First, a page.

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Unformatted text preview: ltiple of another row moving from one matrix to the next. Furthermore, since
C is upper triangular, det(C ) is the product of the entries on the main diagonal, in this case
det(C ) = (3)(−1) 133 = −13. This demonstrates the utility of using row operations to assist in
calculating determinants. This also sheds some light on the connection between a determinant and
invertibility. Recall from Section 8.4 that in order to ﬁnd A−1 , we attempt to transform A to In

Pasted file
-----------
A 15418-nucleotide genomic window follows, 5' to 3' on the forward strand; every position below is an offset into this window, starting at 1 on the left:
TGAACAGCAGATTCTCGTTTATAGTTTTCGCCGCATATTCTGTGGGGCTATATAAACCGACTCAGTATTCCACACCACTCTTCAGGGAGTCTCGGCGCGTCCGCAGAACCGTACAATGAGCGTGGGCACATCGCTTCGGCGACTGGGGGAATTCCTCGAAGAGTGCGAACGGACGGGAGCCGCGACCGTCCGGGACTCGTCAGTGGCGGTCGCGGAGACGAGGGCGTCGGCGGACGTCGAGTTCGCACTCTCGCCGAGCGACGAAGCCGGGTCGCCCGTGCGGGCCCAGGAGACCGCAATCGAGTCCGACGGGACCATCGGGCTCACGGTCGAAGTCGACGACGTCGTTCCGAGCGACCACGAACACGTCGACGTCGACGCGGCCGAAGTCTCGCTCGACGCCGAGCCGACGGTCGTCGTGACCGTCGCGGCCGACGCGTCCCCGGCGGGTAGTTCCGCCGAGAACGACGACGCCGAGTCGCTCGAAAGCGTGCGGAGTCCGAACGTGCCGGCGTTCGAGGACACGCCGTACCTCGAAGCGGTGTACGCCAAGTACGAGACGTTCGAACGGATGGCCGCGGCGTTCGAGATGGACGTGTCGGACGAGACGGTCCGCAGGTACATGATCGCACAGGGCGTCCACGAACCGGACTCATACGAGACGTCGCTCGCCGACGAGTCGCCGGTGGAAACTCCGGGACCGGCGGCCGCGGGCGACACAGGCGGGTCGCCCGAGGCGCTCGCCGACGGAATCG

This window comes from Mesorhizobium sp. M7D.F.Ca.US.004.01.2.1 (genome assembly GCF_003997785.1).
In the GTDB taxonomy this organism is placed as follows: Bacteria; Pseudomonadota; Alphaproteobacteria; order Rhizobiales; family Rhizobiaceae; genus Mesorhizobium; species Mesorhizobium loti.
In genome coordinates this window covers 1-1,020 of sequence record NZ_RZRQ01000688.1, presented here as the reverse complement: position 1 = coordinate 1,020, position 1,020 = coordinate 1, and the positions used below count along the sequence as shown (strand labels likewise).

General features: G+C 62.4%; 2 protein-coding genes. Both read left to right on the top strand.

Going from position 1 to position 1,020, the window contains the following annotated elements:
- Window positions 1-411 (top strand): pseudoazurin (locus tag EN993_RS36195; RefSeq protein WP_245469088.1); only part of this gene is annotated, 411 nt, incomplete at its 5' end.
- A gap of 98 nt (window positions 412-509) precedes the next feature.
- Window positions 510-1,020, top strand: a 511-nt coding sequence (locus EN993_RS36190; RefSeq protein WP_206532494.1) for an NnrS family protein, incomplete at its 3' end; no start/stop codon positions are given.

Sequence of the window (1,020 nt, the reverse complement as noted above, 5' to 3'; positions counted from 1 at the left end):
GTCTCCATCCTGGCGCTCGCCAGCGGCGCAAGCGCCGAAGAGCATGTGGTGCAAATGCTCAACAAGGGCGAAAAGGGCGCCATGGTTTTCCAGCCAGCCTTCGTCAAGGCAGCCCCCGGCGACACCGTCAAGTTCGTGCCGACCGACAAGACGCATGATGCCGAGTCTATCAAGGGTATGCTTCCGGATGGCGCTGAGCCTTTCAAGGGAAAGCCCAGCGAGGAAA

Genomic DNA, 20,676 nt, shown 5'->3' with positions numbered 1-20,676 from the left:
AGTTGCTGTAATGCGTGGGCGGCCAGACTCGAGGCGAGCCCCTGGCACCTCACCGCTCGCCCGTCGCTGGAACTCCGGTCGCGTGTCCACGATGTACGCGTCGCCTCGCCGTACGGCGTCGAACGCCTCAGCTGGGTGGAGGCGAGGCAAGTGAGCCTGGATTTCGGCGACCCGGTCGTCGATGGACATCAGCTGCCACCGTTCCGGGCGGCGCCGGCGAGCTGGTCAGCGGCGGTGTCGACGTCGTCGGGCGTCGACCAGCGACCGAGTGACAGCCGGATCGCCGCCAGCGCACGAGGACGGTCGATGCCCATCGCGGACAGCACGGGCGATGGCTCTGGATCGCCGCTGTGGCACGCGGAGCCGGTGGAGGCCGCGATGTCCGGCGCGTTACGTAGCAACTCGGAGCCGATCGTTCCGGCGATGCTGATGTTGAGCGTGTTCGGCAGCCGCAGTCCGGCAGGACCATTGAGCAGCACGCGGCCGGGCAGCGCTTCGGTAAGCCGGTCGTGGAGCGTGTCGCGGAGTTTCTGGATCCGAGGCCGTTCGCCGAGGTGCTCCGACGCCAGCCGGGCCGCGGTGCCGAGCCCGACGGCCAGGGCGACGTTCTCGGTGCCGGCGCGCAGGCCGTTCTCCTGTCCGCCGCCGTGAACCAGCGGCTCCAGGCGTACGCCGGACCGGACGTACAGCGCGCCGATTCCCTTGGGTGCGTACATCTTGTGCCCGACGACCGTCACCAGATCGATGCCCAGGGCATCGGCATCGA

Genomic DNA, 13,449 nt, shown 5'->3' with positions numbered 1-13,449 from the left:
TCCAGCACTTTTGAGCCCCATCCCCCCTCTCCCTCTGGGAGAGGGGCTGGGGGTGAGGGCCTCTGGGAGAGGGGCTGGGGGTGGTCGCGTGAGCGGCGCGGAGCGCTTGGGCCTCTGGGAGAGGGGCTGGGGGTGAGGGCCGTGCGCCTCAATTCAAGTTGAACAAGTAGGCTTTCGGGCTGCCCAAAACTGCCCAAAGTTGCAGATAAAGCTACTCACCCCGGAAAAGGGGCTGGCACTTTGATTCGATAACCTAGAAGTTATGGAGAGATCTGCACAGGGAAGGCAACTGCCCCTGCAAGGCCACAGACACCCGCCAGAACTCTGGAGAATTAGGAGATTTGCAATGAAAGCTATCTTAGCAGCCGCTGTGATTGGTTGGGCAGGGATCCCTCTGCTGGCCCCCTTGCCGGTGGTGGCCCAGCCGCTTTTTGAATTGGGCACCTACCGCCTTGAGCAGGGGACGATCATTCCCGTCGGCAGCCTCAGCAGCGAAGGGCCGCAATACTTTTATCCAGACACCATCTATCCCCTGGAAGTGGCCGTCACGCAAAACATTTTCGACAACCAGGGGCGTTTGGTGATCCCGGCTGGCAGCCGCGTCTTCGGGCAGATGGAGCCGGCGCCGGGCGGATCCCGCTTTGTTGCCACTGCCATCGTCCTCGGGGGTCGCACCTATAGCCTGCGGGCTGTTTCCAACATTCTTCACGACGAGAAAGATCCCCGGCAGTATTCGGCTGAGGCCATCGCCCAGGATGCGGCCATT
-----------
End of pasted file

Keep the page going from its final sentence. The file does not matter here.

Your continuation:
using row operations
A In Gauss Jordan Elimination −− − − − − − −→
−−−−−−−− I n A− 1 As we apply our allowable row operations on A to put it into reduced row echelon form, the
determinant of the intermediate matrices can vary from the determinant of A by at most a nonzero
multiple. This means that if det(A) = 0, then the determinant of A’s reduced row echelon form
must also be nonzero, which, according to Deﬁnition 8.4 means that all the main diagonal entries
on A’s reduced row echelon form mus...
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